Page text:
Graduation Year


Document Type




Degree Name

Doctor of Philosophy (Ph.D.)

Degree Granting Department

Medical Sciences

Major Professor

Thomas McDonald, Ph.D.

Committee Member

Derek Wildman, Ph.D.

Committee Member

Sami Noujaim, Ph.D.

Committee Member

Thomas Taylor-Clark, Ph.D.


Frataxin, Transcriptional Profile, Lentivirus, Glycolysis, Extracellular Matrix


Friedreich's ataxia (FA) is an autosomal recessive disease caused, in most cases, by a GAA trinucleotide repeat expansion in the first intron of the frataxin (FXN) gene, which results in transcriptional repression of the encoded protein frataxin. FA is a progressive neurodegenerative disorder, but the primary cause of death is hypertrophic cardiomyopathy, which occurs in 60% of the patients. Several functions of frataxin have been proposed, but none of them can fully explain why its deficiency causes the FA phenotypes nor why the most affected cell types are neurons and cardiomyocytes. It is possible that frataxin affects neural and cardiac cells in different ways and that the GAA expansion has a pathological effect independent of frataxin. However, this is also unknown. To fill this gap, I investigated the hypothesis that frataxin deficiency plays a unique role in different FA-affected tissues.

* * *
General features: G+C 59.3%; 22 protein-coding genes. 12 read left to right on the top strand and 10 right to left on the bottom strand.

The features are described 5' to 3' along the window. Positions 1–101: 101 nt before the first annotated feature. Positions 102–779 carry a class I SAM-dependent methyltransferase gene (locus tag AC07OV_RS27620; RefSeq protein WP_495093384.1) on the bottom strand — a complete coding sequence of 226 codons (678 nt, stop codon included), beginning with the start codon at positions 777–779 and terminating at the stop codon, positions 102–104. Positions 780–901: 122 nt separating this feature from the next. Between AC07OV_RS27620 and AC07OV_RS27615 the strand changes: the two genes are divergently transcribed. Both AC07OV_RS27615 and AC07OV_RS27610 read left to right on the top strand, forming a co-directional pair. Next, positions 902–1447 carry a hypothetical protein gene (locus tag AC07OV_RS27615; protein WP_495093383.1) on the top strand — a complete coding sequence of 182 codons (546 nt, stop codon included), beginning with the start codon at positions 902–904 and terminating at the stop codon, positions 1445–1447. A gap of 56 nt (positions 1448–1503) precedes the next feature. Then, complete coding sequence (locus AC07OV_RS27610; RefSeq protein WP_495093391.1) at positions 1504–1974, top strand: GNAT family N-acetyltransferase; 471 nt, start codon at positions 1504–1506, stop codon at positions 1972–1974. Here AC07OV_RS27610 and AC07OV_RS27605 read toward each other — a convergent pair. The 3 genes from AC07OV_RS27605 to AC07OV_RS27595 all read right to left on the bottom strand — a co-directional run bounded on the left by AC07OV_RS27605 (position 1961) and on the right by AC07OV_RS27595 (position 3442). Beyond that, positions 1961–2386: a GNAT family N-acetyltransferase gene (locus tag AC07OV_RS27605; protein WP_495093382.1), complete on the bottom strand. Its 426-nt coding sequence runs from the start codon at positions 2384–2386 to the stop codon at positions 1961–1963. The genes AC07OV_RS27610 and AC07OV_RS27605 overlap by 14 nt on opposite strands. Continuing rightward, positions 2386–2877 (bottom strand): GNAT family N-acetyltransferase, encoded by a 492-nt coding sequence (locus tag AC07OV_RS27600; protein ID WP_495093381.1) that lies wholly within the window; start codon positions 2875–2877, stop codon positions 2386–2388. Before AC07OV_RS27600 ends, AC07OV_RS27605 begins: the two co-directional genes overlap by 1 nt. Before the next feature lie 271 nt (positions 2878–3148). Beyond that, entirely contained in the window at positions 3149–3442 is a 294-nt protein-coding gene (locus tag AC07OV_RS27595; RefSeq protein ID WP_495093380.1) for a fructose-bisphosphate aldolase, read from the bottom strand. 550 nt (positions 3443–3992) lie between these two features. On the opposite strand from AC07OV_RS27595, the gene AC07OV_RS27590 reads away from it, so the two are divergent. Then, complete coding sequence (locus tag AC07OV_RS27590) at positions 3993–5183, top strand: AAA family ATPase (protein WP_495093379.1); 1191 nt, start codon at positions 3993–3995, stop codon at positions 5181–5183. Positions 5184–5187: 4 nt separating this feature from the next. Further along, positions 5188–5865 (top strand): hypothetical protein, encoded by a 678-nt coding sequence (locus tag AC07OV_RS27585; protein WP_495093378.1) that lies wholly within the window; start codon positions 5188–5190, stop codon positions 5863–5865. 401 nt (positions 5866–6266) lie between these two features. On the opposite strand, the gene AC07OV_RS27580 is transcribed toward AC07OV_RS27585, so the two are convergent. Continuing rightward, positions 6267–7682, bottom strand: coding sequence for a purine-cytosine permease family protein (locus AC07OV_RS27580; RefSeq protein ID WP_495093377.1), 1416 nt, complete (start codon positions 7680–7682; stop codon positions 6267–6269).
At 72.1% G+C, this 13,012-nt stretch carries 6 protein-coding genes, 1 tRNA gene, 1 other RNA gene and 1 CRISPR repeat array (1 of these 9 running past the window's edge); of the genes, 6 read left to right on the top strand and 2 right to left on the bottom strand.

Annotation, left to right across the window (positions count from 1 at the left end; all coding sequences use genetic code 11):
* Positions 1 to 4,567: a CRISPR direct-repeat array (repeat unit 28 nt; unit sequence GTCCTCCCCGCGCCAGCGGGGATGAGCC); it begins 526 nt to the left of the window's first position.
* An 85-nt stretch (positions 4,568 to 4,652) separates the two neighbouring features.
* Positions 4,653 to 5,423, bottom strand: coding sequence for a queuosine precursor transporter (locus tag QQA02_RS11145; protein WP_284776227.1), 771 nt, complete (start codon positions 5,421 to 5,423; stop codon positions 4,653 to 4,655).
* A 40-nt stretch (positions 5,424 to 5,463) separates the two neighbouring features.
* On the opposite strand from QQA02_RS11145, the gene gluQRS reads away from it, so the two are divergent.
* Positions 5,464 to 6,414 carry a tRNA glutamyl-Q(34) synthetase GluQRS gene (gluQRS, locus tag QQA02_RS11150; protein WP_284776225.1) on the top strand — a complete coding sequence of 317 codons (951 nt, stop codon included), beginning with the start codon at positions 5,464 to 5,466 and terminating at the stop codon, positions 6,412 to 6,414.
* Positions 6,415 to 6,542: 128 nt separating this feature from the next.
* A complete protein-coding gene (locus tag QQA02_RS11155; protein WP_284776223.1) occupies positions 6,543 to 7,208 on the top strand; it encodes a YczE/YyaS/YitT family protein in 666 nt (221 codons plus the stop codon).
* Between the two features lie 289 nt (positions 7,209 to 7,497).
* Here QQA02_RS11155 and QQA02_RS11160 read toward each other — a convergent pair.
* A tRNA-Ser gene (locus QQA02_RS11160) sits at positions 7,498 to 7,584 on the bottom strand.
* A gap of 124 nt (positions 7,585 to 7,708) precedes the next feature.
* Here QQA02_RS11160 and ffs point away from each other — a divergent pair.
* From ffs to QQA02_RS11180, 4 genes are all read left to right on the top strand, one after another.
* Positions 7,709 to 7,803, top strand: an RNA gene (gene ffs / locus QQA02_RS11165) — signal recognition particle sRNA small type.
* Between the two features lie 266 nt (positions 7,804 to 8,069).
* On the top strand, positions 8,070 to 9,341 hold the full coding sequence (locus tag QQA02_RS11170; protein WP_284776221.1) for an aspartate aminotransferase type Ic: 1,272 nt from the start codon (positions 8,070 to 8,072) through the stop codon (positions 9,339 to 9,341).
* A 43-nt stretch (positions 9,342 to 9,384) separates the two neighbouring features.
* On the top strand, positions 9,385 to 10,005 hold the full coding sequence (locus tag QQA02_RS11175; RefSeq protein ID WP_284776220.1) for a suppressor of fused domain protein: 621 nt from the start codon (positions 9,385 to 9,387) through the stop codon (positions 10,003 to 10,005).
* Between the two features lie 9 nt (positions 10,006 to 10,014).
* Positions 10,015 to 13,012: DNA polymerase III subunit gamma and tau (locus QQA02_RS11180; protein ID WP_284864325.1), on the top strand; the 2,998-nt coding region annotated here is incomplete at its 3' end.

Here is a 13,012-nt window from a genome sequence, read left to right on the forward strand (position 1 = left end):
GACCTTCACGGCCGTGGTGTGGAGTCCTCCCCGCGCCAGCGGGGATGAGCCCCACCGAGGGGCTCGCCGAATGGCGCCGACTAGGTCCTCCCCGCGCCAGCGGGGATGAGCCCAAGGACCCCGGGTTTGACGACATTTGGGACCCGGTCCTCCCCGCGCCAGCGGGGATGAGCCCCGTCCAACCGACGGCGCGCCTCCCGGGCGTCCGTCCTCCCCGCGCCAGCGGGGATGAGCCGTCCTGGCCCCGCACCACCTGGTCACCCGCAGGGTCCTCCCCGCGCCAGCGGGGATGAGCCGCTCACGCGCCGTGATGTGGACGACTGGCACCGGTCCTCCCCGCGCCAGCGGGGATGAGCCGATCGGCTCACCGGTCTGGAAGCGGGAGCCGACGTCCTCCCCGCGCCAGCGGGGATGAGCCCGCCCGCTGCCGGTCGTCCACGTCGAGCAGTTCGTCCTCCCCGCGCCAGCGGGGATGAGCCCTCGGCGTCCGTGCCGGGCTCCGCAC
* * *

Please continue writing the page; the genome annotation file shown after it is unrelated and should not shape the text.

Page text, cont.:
In the first part of this study, I generated induced pluripotent stem cells (iPSC)-derived neurons (iNs) and cardiomyocytes (iCMs) from an FA patient and an unrelated control, and performed RNA-seq and differential gene expression analysis. Results demonstrated that the dysregulated genes of FA iNs were involved in nervous system development, supporting neuronal differentiation, specification, and maturation. On the other hand, the dysregulated genes in FA iCMs play roles in fibrosis, iron overload, and cardiac remodeling.

In the second part of this study, I upregulated FXN expression via lentivirus without altering genomic GAA repeats at the FXN locus in the FA iNs and iCMs. RNA-seq and differential gene expression analyses demonstrated that frataxin deficiency affected the expression of glycolytic pathway genes in neurons and extracellular matrix pathways genes in cardiomyocytes. Genes in these pathways were differentially expressed when compared to a control and restored to control levels when FA cells were supplemented with frataxin.

These results offer novel insight into the specific roles of frataxin deficiency pathogenesis in neurons and cardiomyocytes using patient-specific iPSCs. By exploring the dysregulated genes using FA-derived cells from different patients, generating isogenic cell lines, and obtaining cellular phenotypes to test disease mechanisms, we will be one step closer to understanding and finding a cure for FA.

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